You all should know I have a thing for Indian cuisine by now. I mean Trinidadian cuisine is more Indian than Caribbean and I do love a good curry. Delicious.

So here is today’s meal that I got from here:


  • 1 Tablespoon olive oil
  • 1 large yellow onion, chopped
  • 6 cloves garlic, minced
  • 1 ½ cup (495g) pumpkin puree
  • 2 cans (800g) canned tomatoes in their juices
  • 2 cups (500ml) vegetable stock
  • ½ cup (125ml) coconut milk
  • 2 cans (448g) black beans, rinsed and drained
  • 1 can (224g) chickpeas, rinsed and drained
  • 3 Tablespoons red curry paste
  • 3 Tablespoons agave nectar
  • Salt and pepper to taste


  1. In a large pot or skillet, heat olive oil and cook onion and garlic on medium heat until soft (approx. 5 minutes)

  2. Add pumpkin, canned tomatoes, vegetable stock, coconut milk, black beans, and chickpeas. Add 1 tablespoon of curry paste and stir well. Season with salt and pepper and add another tablespoon of curry paste (keep in mind that some are spicier than others) add final tablespoon of curry paste if you can handle heat.

  3. Mix well before adding three tablespoons of agave nectar to your curry, this will balance the flavours.

  4. Bring to a boil and make sure all ingredients are mixed well together. Reduce to a simmer and cook for 15 minutes on a very low simmer.

  5. Serve over rice or quinoa.

 I served mine over the yellow rice I’ve previously made when I first moved here. But it didn’t taste as good as it did that day.

Do you ever have that? Where you make something (just as you did previously) yet it doesn’t taste the same? It makes for difficult times!

Pumpkin Curry and Yellow Rice

I love how it looks colorful, though it is only red, black and white. Like that riddle: What’s black, white, and red all over?

My curry! And a newspaper… the real answer is a newspaper.

Anyway, I hope this interests you as much as it did me and my pumpkin obsession!

अपने भोजन का आनंद लें
Or as they say in English: Enjoy your meal!

Basic Food for my Survival

In every professional kitchen there is a basic stock count for certain items. If the restaurant is a sushi restaurant such as Benihana, I am sure that the kitchen has a basis of 2lbs worth of sushi rice, enough nori to make 100 sushi rolls, basic content to fill the sushi rolls, mushrooms and tofu for miso soup, and other fresh produce that comes daily for the items on the menu. For each products which can be placed in dry store, there probably need to always be at least 2lbs of everything. For those moments when there isn’t anything available for purchasing.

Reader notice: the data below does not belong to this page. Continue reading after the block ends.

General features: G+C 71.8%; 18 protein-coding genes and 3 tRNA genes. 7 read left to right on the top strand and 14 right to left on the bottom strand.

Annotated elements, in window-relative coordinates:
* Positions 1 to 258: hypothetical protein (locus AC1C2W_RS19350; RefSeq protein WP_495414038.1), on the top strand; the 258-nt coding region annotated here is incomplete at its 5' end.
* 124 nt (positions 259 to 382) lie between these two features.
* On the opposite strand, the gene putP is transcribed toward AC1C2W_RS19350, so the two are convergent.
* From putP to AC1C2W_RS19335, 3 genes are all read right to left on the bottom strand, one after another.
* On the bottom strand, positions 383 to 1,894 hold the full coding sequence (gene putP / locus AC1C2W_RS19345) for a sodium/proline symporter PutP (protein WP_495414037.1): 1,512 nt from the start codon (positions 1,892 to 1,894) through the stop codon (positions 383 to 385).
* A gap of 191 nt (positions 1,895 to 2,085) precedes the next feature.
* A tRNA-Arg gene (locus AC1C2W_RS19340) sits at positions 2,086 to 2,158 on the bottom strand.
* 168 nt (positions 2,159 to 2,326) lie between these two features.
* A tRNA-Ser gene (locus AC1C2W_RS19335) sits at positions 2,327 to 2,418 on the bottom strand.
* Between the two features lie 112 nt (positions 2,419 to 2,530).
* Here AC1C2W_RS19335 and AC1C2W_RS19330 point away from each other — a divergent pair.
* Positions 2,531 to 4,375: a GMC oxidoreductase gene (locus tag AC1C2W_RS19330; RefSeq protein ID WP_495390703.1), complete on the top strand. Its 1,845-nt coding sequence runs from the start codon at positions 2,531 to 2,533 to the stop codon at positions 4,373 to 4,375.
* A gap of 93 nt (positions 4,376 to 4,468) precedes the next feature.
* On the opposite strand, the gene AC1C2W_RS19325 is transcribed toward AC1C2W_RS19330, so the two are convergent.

In my school there are five restaurants, four of which are for public use. So we have a vast amount of basic food stored away for each and every kitchen. There are approximately 200 items of food which must always be stocked. When on a low we must restock immediately. Each of the 200 must have a basis of 2 items in stock at a min. Such foods are tea, pasta, sugar, flour, coffee beans, soy sauce, mini bar goods, whole milk, orange juice, oranges, lemons, salted butter, non-salted butter, etc.

For items where are purchased in a pack or a bunch, than purchasing only one bunch is sufficient though. So if we got one pack of 12 non-salted butter packages, we would be fine with that. Although each kitchen tends to ask for at least 2 packages of butter for their course, so we may in fact need to purchase more than just one pack of 12.

In my personal kitchen I also have a basis stock count. I cannot have a kitchen without these foods or food groups. If I do not have these items, I am completely lost.

The items of food that I need to survive are as follows:

  • 2 cans tomato blocks
  • 1 box vegetable bouillon cubes
  • 2 packages whole wheat pasta
  • 1 package quinoa
  • 1 bottle lemon juice
  • 2 small cans sweet corn
  • 2 small cans chickpeas
  • 1 small can black beans
  • 1 container agave nectar
  • 1 box tea of Turkish Apple
  • 1 L juice syrup (daddy’s favourite juice)
  • 1 bottle (250ml) olive oil
  • 1 L almond milk
  • 1 bunch red onions
  • 1 bunch garlic 
  • 1 container cherry tomatoes
  • 1 pack cumin powder
  • 1 pack paprika powder
  • 1 pack red pepper flakes
  • 1 pack dried oregano
  • 1 bottle salt
  • 1 bottle pepper

Although three items on here are fresh (or fresh enough that they could not keep for weeks on end), but these are my basic food group items needed to survive. If I was too lazy to leave the house (this happens more often than it should), I can then make a homemade tomato sauce to go with some pasta as a meal. Also with the garlic, onion, and chickpeas I can always make a hummus and enjoy it with some tomatoes, bread, or carrots which I would have bought previously.

And when I want to just be healthy, an easy chickpea tomato salad with quinoa can do me some good.

Then there are those moments that I crave something sweet. The best thing for my sweet cravings is adding my agave nectar to my tea. Or of course I can always turn to my tomatoes.

I probably eat far too much acid for my own good, but I really love tomatoes! I even had a cherry tomato plant when I was eleven.

What type of food do you tend to always keep in your storage cabinet?